AIKEN—A new program at St. Mary Help of Christians Church helps elementary and middle school students learn how saints can play a central role in their lives.
Joan LaBone, youth director at St. Mary, wanted to bring third- through eighth-graders from Catholic and public schools together for faith formation. So she invited members of the Secular Franciscans to lead descriptive sessions about a different saint once a month.
“Our focus is on the saints, and it’s also a way to teach the kids about community, vocations and parish fellowship,” said Carole King, one of the main organizers.
At the first session in October, a volunteer from the church youth group dressed as St. Francis of Assisi and performed a skit about his life.
In November, LaBone talked about All Saints Day, what a saint is and how people become saints. Students also did a craft project.
On Dec. 1, the children learned about St. Nicholas and the traditions surrounding his feast day, and decorated gingerbread cookies that symbolized the holiday. They also heard the story of how St. Francis is credited with creating the first Christmas nativity scene in 1223.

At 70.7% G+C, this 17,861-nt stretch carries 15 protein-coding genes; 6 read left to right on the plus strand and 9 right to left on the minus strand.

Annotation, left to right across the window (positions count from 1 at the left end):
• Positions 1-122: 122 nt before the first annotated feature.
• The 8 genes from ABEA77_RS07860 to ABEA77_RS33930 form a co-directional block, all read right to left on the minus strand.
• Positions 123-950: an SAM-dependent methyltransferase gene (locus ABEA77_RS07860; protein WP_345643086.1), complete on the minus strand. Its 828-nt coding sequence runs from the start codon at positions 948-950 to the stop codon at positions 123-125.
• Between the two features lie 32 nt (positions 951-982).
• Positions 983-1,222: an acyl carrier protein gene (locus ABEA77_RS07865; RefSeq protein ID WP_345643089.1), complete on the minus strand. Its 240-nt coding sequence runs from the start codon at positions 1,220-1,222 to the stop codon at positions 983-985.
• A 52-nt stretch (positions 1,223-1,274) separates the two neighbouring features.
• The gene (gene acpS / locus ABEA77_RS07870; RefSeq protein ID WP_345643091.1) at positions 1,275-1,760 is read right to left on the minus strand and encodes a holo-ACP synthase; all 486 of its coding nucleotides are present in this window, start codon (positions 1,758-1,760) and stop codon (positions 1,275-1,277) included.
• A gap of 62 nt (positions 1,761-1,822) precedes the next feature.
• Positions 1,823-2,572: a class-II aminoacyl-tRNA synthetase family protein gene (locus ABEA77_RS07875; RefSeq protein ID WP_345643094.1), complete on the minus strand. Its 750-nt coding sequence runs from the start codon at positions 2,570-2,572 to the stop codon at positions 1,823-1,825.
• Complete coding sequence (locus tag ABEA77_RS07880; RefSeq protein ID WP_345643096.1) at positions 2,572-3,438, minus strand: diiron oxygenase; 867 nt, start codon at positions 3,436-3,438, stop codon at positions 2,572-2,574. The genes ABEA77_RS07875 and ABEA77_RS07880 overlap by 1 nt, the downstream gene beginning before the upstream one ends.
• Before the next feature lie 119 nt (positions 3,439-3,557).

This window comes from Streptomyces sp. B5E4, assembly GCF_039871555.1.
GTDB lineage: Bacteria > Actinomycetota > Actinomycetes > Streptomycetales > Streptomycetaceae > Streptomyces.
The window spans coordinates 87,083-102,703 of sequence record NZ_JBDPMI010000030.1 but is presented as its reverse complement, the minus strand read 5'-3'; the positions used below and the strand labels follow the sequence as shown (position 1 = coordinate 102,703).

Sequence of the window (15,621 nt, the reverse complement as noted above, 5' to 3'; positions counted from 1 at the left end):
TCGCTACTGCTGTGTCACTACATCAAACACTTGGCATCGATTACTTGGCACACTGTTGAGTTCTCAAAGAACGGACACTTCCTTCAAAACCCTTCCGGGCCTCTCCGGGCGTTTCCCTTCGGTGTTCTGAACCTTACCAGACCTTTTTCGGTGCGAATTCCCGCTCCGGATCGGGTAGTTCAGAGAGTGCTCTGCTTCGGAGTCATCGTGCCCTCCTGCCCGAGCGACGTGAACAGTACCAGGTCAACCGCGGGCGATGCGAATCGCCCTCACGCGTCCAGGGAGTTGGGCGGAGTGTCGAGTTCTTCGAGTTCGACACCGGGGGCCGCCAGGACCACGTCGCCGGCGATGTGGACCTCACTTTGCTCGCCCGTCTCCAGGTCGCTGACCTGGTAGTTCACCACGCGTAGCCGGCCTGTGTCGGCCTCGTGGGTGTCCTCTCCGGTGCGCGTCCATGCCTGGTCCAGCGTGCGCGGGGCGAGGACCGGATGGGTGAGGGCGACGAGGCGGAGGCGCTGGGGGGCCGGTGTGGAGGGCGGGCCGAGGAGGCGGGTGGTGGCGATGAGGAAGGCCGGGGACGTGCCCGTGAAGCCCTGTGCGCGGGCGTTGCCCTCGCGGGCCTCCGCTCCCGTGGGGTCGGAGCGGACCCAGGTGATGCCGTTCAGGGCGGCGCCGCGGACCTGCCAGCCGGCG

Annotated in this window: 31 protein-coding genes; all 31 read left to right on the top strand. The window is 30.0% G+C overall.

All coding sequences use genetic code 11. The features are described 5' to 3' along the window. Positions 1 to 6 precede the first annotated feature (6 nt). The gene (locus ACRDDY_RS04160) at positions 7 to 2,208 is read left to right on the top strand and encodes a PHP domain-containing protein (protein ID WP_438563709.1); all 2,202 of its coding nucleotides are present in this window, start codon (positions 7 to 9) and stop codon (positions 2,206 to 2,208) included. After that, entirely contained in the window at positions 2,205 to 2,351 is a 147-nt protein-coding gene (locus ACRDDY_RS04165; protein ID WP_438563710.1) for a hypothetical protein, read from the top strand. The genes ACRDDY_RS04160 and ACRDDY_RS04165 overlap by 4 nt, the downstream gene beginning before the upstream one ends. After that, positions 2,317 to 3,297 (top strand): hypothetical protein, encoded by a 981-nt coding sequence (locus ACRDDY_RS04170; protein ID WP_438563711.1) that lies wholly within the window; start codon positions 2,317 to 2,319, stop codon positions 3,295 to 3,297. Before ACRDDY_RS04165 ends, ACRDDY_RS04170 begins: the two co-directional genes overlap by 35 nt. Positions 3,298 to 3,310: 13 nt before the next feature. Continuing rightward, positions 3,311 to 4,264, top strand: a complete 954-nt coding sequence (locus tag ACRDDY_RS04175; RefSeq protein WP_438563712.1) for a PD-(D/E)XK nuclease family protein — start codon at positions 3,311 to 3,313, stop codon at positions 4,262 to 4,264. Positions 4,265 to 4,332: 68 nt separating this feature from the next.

Each student received a holy card with a picture of St. Francis holding the infant Jesus, with a piece of straw taped to it to symbolize the manger.
“We told them when you go home, take this piece of hay and put it in your manger scene, and let it be a reminder of why Jesus came for us,” King said.
The activities are meant to bring the saints alive for the children, she said.
“When we have a person dress up as a saint, they can look at him and talk to him,” she said. “A craft or memento … gives them something to touch, to take home and show to their parents.”
Youth group members enjoy helping out. Will Victor, 16, a junior at Aiken High School, said they play games with the children, perform skits and talk to them about other aspects of their faith.
“It’s great to see how the adults work with the kids, and for the kids to see how the adults care about them,” Will said. “Through this program, you really get a picture of the way that Jesus cares about us. He’s our God, but also our friend.”
King said the children inspire her.
“Children are very open to holiness,” she said. “I think if we can encourage them to learn about the saints at this age, they can carry it into their adulthood, and we can raise a generation of open and holy people.”
Nicholas Judd, a third-grader at St. Mary Help of Christians, said his favorite activity was decorating his own gingerbread man at the December session. His mother, Alice Judd, said her daughters in kindergarten and first grade can’t wait until they are old enough to join.
Judd likes that her son is learning from the Secular Franciscans, who are adults, and with the youth.
“He’s learning that formation in your faith is something that is a life journey,” Judd said.